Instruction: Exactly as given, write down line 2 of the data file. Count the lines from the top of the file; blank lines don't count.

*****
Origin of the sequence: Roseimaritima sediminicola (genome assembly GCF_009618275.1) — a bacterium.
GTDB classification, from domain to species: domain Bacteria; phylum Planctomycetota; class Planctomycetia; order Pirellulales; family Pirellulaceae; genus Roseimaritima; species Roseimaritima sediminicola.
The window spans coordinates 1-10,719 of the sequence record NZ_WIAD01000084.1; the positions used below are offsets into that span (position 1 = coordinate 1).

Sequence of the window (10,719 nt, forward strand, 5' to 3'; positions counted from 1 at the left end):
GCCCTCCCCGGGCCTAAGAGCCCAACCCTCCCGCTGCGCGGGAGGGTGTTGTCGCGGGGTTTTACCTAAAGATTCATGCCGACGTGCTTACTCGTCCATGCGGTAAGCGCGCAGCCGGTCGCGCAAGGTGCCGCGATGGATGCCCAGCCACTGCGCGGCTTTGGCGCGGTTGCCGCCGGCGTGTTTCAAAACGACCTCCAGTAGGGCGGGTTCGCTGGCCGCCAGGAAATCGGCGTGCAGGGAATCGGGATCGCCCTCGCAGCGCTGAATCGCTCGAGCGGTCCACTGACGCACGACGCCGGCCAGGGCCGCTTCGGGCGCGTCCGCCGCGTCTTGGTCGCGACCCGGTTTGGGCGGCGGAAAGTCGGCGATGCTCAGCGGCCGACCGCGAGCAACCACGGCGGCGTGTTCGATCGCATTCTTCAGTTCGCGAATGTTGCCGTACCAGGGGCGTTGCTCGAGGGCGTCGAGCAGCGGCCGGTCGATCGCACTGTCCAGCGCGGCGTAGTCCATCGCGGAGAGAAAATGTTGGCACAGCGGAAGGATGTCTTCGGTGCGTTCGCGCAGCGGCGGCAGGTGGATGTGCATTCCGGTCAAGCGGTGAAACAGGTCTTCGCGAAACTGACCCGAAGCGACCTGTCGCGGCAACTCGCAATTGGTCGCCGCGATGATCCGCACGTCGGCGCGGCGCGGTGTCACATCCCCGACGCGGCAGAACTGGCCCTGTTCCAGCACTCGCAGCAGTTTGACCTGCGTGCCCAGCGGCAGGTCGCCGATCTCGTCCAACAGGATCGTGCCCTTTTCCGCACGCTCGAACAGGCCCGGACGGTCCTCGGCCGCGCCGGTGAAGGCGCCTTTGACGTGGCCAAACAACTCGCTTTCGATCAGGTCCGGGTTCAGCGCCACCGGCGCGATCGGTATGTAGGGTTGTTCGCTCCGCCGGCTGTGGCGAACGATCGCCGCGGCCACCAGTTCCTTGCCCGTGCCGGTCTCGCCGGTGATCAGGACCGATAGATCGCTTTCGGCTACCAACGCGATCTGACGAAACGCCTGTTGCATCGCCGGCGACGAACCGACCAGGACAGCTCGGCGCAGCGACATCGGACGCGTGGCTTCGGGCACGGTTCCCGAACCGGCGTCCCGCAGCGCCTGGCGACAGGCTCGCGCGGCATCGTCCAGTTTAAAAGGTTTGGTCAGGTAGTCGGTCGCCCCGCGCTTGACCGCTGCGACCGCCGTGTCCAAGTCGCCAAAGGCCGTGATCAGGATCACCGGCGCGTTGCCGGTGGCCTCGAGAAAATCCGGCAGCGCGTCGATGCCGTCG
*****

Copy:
GTDB classification, from domain to species: domain Bacteria; phylum Planctomycetota; class Planctomycetia; order Pirellulales; family Pirellulaceae; genus Roseimaritima; species Roseimaritima sediminicola.